Searching for marketability and safety
What’s in a name? Would a drug by any other name work as well?
Certainly, experts agree. But a poor choice of name could affect the marketability of the drug, its safe use, and even Food and Drug Administration (FDA) approval. With the stakes so high, naming drugs has become an elaborate process.
Developing a competitive drug name involves target audience market research and trademark and linguistic screening, said James L. Dettore, president and CEO of Brand Institute Inc. in Miami. The company is one of the largest developers of brand names and identities in the country. Dettore estimates that approximately 60 percent of his company’s business comes from pharmaceutical companies.
“You’re hoping to come up with something that’s catchy and memorable and will stick in people’s minds,” said John Siegfried, MD, deputy vice president for science and regulatory affairs for the Pharmaceutical Research and Manufacturers of America (PhRMA). “It’s no different than naming cereals or naming motor oils. You want something that’s going to have public appeal and yet gives some indication of the usefulness of the product so there will be name recognition.”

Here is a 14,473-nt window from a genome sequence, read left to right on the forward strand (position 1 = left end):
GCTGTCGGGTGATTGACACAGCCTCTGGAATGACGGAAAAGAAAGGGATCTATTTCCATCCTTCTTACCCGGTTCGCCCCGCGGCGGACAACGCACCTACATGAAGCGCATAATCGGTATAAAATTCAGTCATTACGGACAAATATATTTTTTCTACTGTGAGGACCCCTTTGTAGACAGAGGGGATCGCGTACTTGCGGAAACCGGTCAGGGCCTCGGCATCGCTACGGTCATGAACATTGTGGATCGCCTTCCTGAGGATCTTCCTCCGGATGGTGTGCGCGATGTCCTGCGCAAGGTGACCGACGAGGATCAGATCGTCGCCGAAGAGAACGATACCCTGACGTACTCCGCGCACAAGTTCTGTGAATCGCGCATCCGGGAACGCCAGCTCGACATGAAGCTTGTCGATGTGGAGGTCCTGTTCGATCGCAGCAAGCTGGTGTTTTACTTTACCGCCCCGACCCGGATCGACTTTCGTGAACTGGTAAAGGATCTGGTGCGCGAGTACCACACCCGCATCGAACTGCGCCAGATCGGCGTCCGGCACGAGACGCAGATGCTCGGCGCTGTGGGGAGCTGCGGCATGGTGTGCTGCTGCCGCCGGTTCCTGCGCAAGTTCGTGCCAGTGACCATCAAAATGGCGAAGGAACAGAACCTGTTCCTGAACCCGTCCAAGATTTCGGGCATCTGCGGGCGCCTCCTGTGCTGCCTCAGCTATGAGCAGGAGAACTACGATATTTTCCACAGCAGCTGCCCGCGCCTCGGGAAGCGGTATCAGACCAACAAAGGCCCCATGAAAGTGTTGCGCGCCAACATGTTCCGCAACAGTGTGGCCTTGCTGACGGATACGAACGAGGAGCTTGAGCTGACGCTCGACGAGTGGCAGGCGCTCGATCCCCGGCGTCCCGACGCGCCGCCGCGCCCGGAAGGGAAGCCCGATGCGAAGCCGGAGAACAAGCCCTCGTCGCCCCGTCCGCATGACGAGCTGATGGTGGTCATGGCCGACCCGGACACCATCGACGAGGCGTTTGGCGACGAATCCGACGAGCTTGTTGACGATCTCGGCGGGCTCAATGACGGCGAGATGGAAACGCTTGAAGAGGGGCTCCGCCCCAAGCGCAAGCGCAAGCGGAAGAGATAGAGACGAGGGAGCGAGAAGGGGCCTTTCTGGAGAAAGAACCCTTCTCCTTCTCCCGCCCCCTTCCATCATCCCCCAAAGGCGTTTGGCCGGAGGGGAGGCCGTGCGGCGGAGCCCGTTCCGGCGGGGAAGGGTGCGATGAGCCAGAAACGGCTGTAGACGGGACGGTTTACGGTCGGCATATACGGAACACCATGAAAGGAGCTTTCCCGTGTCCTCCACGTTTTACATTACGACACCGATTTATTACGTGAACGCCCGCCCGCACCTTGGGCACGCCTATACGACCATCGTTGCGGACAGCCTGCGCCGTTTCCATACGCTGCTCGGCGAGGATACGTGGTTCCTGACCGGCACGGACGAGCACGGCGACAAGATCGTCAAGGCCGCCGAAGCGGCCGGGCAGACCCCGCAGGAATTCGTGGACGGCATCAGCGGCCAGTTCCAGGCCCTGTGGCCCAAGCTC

But short, catchy names that consumers remember don’t always make pharmacists’ jobs easier. “It’s getting more difficult now because it appears that it’s getting harder and harder to come up with something unique. Because of that, we seem to be getting drugs that are very easily confused,” said Craig Bell, RPh, a manager at Armstrong Pharmacy in San Antonio. He said that Warner-Lambert’s new insulin enhancer Rezulin (troglitazone) has the same name as an anti-acne lotion that was on the market about 20 years ago but is no longer available.